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Letters on the Spiritual Life
Read the editor’s preface to this collection, and Brene Brown’s foreword:
One of this fall’s best theology books is:
How Fixing the World
is Killing the Church
By John Nugent
This is a provocative book that asks vital questions about how the church should live in the world, and how we bear witness to the good news of Jesus.
Watch an introductory video
and read an excerpt of the book:
*** ALSO, we are planning to do a month-long read-a-long discussion of this book in November, so get a copy and start reading now!
In honor of the occasion,
here’s an Excerpt from
“Faith and Fiction.”
If someone were to come up and ask me to talk about my faith, it is exactly that journey that I would eventually have to talk about—the ups and downs of the years, the dreams, the odd moments, the intuitions. I would have to talk about the occasional sense I have that life is not just a series of events causing other events as haphazardly as a break shot in pool causes the billiard balls to careen off in all directions but that life has a plot the way a novel has a plot, that events are somehow or other leading somewhere. Whatever your faith may be or my faith may be, it seems to me inseparable from the story of what has happened to us, and that is why I believe that no literary form is better adapted to the subject than the form of fiction.
Setting the World on Fire: The Brief, Astonishing Life of St. Catherine of Siena
In the fourteenth century, Catherine’s public persona as a strong-willed woman who never backed down was extraordinary to the point of being freakish. At the time, women were so subservient to men that they didn’t speak unless spoken to. And when they were spoken to, they kept their eyes lowered. Legally, women were not allowed to appear in court. They weren’t allowed to hold any public, political or professional office or to become a member of any of Italy’s influential guilds, such as the dyers’ guild Catherine’s father belonged to. And they weren’t allowed to wear anything that was not of their husband’s choosing. Women without brothers were able to inherit land from their fathers, but they were forced to surrender it to their husbands as soon as they married. Always, the law excluded women as second-class citizens. “The good woman was invisible. She wasn’t supposed to leave the house. She wasn’t even supposed to be seen standing at the window of the house,” said Elizabeth Petroff, a professor of comparative literature at the University of Massachusetts, Amherst. “Yes, people looked askance [at Catherine], but she won them over, many times. She must have been just what the times needed.”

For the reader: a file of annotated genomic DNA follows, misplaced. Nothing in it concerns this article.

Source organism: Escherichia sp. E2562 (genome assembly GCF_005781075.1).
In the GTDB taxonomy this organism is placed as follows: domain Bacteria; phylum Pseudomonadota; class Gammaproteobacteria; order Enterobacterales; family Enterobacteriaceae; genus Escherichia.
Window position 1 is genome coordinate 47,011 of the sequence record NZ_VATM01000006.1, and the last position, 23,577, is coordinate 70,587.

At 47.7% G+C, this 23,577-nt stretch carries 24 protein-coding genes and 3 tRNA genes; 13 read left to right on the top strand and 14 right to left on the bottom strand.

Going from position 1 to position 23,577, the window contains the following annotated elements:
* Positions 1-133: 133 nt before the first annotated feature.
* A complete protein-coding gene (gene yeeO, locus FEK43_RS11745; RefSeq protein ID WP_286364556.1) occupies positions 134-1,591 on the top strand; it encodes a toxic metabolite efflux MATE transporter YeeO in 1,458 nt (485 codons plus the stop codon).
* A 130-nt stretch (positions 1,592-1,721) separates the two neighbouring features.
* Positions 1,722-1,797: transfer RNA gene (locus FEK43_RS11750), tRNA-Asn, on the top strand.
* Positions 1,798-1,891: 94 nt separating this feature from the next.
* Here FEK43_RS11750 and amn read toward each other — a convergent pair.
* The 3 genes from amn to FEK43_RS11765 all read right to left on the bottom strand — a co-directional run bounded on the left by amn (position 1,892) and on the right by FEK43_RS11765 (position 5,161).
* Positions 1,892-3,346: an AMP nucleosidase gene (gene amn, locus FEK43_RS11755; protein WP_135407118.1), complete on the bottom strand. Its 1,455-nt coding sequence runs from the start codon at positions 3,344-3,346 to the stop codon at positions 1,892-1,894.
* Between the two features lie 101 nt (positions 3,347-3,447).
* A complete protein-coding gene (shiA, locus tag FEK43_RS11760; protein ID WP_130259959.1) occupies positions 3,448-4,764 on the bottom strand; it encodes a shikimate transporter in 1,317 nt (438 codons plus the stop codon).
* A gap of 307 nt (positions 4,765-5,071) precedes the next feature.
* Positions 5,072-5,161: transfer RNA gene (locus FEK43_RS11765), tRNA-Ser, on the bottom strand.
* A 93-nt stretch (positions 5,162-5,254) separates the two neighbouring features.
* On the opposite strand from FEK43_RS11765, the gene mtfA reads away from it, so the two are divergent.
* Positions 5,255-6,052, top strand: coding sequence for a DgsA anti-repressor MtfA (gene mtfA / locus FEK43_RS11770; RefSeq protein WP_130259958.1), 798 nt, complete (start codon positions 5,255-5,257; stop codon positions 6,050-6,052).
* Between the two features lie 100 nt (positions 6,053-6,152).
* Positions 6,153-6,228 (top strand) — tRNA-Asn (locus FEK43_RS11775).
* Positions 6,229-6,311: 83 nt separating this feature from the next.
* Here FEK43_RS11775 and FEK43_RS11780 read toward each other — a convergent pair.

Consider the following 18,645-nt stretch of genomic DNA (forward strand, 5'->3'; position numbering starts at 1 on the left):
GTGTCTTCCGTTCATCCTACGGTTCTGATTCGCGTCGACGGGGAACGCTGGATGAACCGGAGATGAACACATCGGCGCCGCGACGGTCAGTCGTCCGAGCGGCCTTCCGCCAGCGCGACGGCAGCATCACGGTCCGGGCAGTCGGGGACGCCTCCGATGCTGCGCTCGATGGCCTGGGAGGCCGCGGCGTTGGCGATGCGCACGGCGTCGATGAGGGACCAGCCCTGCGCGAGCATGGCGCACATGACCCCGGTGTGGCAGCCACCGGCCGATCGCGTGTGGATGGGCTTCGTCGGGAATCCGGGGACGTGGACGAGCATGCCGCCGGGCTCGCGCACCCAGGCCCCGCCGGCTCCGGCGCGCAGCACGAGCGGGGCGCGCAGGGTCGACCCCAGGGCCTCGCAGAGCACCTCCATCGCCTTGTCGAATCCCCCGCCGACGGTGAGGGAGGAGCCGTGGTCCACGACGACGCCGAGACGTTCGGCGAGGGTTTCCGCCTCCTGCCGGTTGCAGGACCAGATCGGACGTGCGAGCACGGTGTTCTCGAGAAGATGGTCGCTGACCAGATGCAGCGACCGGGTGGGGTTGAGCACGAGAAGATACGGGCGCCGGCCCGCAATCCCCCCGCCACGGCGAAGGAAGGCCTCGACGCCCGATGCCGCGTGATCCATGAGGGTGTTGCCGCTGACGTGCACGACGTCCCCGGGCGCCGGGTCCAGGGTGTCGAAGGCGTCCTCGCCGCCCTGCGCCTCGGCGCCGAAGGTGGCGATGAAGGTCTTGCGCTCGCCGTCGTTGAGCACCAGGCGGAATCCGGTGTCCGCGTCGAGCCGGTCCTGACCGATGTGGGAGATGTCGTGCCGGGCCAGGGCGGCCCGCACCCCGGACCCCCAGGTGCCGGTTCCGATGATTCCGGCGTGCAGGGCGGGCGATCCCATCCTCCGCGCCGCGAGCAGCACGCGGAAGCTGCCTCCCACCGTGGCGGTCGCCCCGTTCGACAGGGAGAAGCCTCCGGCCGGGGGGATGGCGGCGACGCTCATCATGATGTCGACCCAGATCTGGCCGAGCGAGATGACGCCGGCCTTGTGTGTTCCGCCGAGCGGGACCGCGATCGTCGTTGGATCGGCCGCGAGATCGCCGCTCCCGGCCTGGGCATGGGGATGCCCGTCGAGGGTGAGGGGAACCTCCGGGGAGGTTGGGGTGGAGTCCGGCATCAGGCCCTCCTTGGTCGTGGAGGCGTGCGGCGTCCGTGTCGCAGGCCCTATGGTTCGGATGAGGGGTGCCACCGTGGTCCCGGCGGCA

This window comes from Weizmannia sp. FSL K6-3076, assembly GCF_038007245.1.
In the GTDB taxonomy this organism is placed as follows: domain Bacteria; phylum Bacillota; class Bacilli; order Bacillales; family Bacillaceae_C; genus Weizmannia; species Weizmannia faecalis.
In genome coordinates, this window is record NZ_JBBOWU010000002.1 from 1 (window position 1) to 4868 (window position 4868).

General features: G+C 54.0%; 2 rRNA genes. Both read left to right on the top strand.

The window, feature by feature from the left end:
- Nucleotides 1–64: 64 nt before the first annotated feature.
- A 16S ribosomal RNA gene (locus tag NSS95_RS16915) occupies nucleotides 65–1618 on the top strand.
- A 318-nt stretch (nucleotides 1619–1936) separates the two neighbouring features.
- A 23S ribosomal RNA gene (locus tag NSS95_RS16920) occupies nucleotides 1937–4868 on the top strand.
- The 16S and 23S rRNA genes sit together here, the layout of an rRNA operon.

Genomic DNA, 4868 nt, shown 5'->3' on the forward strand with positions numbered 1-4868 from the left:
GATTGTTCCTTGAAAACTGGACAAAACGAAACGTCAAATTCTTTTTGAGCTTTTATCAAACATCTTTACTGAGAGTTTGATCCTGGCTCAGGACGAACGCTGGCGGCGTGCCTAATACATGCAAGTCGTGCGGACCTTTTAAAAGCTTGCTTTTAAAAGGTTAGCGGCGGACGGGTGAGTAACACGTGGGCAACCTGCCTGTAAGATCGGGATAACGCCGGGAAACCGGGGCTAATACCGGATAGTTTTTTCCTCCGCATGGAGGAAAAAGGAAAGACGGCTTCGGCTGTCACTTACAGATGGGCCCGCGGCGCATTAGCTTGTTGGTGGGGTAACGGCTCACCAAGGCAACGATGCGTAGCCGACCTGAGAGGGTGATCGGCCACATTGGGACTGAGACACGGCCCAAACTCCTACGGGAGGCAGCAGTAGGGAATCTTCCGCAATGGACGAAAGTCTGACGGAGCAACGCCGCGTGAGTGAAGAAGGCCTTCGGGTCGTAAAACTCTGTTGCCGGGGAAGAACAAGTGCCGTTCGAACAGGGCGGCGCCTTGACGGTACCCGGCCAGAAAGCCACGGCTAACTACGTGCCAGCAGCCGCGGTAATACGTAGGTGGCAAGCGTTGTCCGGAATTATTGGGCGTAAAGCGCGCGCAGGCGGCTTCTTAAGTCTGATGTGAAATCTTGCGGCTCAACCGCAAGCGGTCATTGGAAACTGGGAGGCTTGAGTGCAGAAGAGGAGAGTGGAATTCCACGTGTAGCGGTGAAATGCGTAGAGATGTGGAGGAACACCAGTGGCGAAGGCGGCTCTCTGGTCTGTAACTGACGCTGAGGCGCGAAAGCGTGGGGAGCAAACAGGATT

Ishi Means Man
Today marks the 100th anniversary of the death of Ishi, the last member of the Yahi, a group of the Yana of California. Widely acclaimed in his time as the “last wild Indian” in America, Ishi lived most of his life completely outside modern culture. (Wikipedia)
In the title essay of Merton’s book, he reflects of the genocidal tendencies of modernity. Here are the opening pages of that essay…
And It Was Beautiful:
Celebrating Life in the Midst of the Long Good-Bye
Life without a Bucket List
I can confidently say that I don’t live with a long list of things I want to do, see, or complete before I’m done in this place. I carried a dream for years of having a farm. I was in love with all things Wendell Berry. I could picture it, the life of routine created by the land and its rhythms. But beyond that I’ve never longed for having a list and checking things off. I’m happy with my old cars, my simple wardrobe, my lack of fancy things and vacations. Don’t get me wrong, I do love a good concert, but I also love an organic dance party in my kitchen. I love great food, but I also love a hot dog over the fire pit in my backyard. I love a hike in the mountains, but I also love a walk around the block with my people.
Last week, when I heard I may have another long road to travel on this journey, I turned to Jason and cried. I told him how day after day this place is losing its grip on me. Driving down the street this place sometimes feels so slutty, so wanting my money without a care for my heart. Billboards blare at me what to buy, what to think, how to vote. But the tie that binds me here is relationships. Sickness makes those bonds more real, more important. It’s people who grip my heart.
Writing My Wrongs:
Life, Death and Redemption in an American Prison
We are pleased to run this excerpt…
Earlier this year, I was rummaging through the footlocker where I store my journals, letters, and legal documents—the same locker that I carried from prison to prison for 19 years. I was looking for my parole papers when I came across a letter I had gotten from the godmother of my victim, nearly six years into my incarceration. It stopped me in my tracks.
The letter, dated July 31, 1997, had arrived during the point of my incarceration when I was torn between old instincts and new possibilities. I wanted to change—but I didn’t want it enough. If you had asked the corrections officers around me that day if they held any hope for me, they would have at least hesitated. More likely, they would have laughed.
But not the woman whose family I had shattered by a bullet. She had hope. She believed that transformation could happen, even for me.